In July 2007 the way this waste is managed changed with the introduction of the WEEE Regulations. The regulations aim to minimise the impact of electrical and electronic goods on the environment, by increasing re-use and recycling and reducing the amount of WEEE going to landfill.
To ensure waste electricals do not contribute to damaging the environment, they need to be separated out from other household waste so that they can be recycled. The WEEE Regulations make it easier for consumers to recycle old electrical equipment through a mixture of dedicated collection points at local civic amenity sites and new take back facilities provided by retailers.
All distributors of EEE for household use, be they high street, mail order or internet retailers, have an obligation to provide information to householders about the separate collection facilities available to for WEEE.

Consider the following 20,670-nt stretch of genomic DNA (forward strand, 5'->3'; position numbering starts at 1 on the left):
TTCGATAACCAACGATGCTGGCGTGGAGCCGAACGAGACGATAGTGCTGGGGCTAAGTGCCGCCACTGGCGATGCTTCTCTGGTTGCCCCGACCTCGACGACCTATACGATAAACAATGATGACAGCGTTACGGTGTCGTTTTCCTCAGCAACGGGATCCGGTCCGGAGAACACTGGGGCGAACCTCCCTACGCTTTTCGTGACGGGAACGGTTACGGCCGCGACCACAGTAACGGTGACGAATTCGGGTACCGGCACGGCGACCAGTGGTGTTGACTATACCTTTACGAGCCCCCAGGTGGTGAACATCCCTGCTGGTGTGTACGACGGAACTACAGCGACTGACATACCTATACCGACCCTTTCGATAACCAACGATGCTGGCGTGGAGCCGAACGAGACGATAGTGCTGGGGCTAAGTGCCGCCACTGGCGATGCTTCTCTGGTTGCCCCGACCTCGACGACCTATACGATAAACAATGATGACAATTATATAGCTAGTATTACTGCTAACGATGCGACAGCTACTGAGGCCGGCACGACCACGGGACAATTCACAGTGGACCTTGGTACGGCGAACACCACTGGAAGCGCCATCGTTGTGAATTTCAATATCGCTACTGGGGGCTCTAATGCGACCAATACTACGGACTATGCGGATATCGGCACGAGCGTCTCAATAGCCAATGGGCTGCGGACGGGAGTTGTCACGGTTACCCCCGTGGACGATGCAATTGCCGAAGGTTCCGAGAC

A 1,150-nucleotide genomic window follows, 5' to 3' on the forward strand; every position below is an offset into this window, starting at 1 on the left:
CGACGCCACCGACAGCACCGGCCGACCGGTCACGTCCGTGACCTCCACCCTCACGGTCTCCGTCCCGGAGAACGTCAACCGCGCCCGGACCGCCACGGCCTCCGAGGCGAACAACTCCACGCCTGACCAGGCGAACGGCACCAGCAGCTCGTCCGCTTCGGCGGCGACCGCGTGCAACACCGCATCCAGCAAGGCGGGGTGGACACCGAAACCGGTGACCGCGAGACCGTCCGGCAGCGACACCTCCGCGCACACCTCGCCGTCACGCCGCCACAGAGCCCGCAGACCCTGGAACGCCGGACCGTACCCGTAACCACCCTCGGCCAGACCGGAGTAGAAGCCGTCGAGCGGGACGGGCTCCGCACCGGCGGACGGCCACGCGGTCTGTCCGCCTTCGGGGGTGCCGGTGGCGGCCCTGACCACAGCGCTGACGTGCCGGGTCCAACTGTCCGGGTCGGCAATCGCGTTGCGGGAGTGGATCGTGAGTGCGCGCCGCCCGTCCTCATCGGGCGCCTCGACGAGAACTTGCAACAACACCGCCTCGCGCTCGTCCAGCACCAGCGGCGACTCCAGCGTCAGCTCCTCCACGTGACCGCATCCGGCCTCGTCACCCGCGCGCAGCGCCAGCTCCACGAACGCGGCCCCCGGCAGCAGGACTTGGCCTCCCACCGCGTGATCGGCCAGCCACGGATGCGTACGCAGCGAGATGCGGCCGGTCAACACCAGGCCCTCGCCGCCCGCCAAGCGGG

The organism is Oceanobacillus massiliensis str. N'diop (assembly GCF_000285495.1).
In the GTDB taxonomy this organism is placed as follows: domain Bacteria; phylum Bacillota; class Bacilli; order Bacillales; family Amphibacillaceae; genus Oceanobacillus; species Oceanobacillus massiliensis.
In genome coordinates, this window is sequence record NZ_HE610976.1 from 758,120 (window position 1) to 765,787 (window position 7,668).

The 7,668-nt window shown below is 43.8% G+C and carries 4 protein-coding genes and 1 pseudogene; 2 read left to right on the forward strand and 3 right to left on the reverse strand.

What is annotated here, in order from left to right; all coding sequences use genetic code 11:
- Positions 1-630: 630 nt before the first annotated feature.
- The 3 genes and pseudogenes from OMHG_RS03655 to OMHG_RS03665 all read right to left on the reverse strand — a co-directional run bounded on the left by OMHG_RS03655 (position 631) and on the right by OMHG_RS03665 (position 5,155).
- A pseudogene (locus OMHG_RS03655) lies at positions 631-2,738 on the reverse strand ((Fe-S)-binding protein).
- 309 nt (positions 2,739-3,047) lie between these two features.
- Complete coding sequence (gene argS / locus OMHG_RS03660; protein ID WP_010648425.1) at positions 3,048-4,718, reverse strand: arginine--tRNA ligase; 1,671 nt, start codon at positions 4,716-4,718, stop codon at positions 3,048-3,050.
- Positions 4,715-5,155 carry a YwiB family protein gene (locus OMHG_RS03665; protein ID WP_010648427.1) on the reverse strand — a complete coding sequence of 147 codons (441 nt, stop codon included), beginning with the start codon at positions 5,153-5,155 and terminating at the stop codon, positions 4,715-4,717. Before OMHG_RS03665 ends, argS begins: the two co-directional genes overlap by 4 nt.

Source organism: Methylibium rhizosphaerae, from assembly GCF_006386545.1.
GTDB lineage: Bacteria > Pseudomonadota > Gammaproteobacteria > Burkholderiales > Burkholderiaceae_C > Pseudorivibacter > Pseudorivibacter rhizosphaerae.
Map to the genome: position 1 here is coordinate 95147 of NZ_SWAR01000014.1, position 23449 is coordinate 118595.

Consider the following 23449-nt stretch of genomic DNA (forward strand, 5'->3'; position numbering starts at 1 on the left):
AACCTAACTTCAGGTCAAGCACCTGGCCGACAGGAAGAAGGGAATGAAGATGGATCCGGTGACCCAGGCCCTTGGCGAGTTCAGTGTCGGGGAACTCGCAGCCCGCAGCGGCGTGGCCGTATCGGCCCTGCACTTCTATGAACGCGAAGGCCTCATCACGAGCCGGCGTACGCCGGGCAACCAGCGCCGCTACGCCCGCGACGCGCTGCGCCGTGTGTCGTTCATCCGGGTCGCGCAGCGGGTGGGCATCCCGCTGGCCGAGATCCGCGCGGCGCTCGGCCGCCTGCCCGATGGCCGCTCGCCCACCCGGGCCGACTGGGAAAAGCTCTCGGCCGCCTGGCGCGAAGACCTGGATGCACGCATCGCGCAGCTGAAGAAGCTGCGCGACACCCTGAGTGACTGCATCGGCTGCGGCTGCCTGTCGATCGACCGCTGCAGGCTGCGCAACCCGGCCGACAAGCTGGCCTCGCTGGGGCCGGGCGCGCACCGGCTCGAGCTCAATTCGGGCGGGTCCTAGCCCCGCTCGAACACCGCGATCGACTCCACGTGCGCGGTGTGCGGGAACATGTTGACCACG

When buying a new appliance, householders should ask the retailer how to dispose of their old equipment.
Some retailers provide an in-store WEEE take back service to the householder, free of charge, when supplying new EEE on a like for like basis I.e. kettle for new kettle or video recorder for DVD player Etc.
Most retailers have joined the Distributor Take-back Scheme (DTS), which is supporting a national network of Designated Collection Facilities (DCFs), where householders can return their WEEE. The DCF network is primarily based at local authority civic amenity sites. If the retailer is a DTS member it should be able to advise where the nearest civic amenity or household waste recycling centre is located.
If the retailer is not a member of the Distributor Take-back Scheme, then they should be offering in-store take-back services.